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Several Projects Slated for the Public Works, Troy PD Hires Two New Officers

By Devese Ursery

The police department announced two new officers at the Troy City Council meeting that was held on Monday, August 15, at 6:30p.m. and an extension is coming to the Tri-Township Park Trail. But first the Council meeting started off with a couple Troy residents addressing the Council. Matt Berg and Ken Hunter, who both attended previous meetings on the same issue, got up before the Council and asked for an update on the Bargraves Retention Pond Project. Hunter discussed his concerns of erosion to his and his neighbors backyards caused by excessive water pouring into the creek and an overflowing retention pond. City engineer, Tom Cissell answered their questions and the process that this project has to go through in great detail.

“To update you on what has happened since the last time you were here, we applied for a grant through Madison County for $100,000 and we unofficially heard that we got it,” said Cissell. “It’s [The grant] gonna be used for modifying the Bargraves extension to make it hold more water back and to add some storm sewer to Briarwood and Bargraves that will alleviate that flooding in that area. The whole project though, is $235,000, so we get $100,000 in grant to cover it. The remaining $135,000 will come from the City budget and if it doesn’t get done within this fiscal year, it will carry over to the next fiscal year with no penalty.”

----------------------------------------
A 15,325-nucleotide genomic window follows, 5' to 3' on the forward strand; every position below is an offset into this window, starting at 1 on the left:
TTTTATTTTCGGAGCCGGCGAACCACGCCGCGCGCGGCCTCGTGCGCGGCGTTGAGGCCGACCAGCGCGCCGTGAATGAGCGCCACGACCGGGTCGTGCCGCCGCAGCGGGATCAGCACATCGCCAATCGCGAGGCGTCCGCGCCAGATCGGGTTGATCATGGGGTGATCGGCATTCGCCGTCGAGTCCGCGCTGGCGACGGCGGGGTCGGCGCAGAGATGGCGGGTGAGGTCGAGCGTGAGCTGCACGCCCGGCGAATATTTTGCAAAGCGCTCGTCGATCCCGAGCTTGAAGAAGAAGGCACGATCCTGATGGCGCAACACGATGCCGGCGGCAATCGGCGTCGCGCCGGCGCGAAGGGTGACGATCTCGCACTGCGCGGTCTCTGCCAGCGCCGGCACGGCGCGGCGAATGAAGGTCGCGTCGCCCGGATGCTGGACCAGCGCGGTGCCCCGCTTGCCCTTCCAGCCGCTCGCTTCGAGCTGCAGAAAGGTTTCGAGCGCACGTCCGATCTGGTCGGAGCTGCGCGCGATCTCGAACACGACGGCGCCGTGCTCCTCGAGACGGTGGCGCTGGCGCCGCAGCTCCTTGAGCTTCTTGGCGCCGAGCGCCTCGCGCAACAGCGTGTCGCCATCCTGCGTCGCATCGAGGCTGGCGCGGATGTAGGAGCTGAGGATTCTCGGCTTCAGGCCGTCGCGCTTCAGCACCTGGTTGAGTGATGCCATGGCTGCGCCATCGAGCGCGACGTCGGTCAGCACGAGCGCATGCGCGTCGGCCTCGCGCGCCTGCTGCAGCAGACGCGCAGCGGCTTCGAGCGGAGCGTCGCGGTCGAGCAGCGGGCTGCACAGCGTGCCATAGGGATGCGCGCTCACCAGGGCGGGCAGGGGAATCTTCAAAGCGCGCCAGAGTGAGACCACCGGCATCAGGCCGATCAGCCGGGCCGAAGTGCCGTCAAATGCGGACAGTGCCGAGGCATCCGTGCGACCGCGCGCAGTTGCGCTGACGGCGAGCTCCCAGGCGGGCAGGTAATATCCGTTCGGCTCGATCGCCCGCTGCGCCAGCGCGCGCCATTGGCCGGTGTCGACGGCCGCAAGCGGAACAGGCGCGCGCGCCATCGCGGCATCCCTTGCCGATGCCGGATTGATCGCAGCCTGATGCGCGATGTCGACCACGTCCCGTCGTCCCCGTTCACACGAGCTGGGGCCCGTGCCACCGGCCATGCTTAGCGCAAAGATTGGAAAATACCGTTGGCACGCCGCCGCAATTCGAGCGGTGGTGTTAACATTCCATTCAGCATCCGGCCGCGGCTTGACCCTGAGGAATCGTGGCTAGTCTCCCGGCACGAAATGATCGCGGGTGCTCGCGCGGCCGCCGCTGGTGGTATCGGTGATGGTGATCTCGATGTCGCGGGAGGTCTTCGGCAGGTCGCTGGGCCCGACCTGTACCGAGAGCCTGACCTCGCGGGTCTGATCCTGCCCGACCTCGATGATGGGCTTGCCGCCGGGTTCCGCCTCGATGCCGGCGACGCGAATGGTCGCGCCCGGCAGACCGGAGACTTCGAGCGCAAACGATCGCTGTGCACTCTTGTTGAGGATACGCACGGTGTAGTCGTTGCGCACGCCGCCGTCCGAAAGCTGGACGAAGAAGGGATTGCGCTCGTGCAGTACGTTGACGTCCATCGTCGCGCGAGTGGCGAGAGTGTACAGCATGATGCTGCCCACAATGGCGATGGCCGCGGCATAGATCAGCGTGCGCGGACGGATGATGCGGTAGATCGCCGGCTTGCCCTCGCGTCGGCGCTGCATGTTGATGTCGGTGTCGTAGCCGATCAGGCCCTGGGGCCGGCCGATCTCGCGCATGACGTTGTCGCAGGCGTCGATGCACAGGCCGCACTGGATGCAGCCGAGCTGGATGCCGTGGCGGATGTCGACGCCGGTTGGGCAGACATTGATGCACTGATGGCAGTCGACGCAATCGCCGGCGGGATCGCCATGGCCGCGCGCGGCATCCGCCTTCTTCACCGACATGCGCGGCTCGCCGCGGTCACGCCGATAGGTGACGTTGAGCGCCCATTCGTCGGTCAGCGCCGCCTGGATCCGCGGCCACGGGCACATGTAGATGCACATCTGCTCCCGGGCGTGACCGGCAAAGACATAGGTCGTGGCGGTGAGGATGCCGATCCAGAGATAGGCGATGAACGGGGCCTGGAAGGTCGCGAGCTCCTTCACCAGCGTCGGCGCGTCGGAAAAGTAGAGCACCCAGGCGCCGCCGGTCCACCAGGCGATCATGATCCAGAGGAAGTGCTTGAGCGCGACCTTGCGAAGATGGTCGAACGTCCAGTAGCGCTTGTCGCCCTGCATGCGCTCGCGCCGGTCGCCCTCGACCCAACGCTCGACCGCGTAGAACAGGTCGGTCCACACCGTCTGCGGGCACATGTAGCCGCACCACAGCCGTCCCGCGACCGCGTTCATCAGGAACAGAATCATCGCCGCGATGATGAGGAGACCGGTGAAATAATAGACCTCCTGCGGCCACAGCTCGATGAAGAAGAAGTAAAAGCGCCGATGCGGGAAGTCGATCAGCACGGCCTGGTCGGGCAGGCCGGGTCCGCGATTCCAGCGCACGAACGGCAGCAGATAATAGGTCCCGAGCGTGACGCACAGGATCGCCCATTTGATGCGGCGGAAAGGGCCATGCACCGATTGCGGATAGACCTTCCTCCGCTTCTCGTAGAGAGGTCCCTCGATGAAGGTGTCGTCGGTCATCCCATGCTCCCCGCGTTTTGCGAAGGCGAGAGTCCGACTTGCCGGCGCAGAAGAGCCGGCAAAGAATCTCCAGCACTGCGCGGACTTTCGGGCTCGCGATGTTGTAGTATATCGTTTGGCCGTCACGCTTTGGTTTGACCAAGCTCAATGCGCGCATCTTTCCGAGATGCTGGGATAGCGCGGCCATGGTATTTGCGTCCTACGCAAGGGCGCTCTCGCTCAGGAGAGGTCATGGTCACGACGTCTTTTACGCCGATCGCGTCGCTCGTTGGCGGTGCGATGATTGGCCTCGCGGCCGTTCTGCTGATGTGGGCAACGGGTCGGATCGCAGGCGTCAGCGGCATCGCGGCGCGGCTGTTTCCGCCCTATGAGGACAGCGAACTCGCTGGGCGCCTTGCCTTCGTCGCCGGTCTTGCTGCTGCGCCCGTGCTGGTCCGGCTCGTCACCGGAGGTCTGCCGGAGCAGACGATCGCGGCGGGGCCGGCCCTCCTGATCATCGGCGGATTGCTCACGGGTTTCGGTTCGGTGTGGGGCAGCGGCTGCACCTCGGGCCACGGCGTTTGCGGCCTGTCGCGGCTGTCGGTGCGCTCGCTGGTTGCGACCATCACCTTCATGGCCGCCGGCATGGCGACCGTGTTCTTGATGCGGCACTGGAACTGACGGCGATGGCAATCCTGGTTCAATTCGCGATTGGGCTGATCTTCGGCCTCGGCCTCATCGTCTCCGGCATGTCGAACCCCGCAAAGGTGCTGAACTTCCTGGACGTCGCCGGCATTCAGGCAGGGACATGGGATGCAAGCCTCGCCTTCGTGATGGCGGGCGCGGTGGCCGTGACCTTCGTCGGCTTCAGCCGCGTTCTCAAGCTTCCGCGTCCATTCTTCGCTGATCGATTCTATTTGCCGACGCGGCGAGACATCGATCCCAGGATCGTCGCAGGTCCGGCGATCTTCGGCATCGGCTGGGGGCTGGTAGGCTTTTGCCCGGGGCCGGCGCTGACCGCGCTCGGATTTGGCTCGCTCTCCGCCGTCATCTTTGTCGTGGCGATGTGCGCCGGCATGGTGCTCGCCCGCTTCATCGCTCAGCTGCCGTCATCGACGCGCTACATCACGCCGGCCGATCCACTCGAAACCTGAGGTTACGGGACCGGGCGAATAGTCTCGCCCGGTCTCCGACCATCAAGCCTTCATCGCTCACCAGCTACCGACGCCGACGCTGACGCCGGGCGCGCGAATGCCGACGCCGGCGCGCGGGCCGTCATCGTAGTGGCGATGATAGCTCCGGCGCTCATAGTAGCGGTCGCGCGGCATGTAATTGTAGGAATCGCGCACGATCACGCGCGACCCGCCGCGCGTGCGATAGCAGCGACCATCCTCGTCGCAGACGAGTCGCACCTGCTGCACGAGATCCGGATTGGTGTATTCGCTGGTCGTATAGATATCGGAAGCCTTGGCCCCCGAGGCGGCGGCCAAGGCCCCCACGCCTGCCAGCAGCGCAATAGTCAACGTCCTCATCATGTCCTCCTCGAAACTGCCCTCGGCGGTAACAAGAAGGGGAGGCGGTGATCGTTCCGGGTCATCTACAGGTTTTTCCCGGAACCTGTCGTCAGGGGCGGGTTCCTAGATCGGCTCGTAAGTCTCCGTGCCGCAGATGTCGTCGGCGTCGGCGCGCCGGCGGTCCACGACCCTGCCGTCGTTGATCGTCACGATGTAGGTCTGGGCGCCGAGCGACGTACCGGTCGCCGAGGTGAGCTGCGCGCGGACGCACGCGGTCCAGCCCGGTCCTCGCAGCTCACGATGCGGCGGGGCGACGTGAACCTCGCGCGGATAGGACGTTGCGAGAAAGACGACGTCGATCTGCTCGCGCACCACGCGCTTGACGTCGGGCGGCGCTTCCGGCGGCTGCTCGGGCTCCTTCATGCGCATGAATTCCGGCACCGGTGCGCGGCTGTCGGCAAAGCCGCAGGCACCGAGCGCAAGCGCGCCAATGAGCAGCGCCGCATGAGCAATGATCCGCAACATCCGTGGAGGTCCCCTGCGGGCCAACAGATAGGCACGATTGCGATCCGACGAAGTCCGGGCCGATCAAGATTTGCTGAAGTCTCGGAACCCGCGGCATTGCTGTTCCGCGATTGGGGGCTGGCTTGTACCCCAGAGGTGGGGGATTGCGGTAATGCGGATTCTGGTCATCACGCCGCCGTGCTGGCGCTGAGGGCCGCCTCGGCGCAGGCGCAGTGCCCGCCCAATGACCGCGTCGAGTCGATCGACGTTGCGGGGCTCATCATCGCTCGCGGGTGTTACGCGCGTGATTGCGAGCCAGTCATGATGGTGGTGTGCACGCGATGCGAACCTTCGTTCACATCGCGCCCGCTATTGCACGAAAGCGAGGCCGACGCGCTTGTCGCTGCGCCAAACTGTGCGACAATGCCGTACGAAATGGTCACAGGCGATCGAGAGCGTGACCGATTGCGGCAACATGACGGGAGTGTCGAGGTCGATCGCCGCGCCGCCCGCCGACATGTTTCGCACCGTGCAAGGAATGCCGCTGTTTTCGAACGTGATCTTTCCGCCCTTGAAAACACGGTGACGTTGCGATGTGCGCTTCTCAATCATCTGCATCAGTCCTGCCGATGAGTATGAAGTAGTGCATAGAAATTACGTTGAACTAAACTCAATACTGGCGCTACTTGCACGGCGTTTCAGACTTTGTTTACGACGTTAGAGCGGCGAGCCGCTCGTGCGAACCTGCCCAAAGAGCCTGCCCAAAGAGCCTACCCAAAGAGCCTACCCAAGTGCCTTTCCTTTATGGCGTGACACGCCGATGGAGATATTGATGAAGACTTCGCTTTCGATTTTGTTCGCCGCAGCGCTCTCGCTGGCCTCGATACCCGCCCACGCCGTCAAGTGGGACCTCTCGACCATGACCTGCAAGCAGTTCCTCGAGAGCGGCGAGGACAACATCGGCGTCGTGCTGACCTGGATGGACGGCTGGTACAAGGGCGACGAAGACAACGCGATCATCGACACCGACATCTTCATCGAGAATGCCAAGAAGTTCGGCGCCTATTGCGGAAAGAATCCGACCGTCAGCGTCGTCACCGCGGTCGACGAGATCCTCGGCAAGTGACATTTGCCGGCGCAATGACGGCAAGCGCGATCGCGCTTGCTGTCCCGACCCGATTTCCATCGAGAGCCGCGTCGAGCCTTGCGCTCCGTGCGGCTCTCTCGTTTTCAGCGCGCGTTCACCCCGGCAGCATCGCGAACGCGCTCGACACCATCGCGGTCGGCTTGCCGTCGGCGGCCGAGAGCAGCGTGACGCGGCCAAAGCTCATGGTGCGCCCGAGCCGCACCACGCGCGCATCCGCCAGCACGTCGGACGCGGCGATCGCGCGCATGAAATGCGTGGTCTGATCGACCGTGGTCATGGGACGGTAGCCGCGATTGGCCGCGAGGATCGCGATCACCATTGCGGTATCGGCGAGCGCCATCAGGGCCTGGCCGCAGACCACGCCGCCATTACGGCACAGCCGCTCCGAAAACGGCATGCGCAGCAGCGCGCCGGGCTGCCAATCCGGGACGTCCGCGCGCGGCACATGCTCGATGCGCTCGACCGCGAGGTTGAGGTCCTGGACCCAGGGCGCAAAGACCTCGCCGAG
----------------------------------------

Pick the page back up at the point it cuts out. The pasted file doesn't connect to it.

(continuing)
According to public works director, Rob Hancock, his department will be installing a rotor interceptor that will provide a better sewer to the northern part of the city, but also take pressure off of the downtown area to eliminate several lift stations and redirect overflow to the interceptor. Hancock also let the guest speakers know that the project will be done in phases and the phases will go along the back of their properties. The interceptor is scheduled to go out in January. Public works will be making some easements in that area to improve on the sewer system, and they will also make some improvements to the creek. The speakers were satisfied with the updates given.

In his comments, Mayor David Nonn reminded members of the Council and attendees of the meeting that hero banners are up and if anyone missed the opportunity to get one up to get in contact with Dawn Mushill at the Troy/Maryville/St. Jacob/Marine Chamber of Commerce. A second round of banners will be going up in December. Mayor also spoke of the Shriners BBQ Competition that took place on August 20-21.

Jay Keeven, city attorney, discussed the city budget and reported that “numbers for the city are looking great.”  The two biggest numbers that stick out when compared to last year’s numbers were sales tax and income tax; with sales tax being $45,000 over what it was last year at this time and income tax at $194,000 over what it was last year. According to Keeven, the city is in good shape to take care of all the projects that are lined up. City Attorney, Fred Keck, reported that there will be a trial against the squatter on August 25, and by next Council meeting there will be some type of judgment.

Motions were passed and approved for all of the reports for July 2022, from the various City Boards in the consented agenda.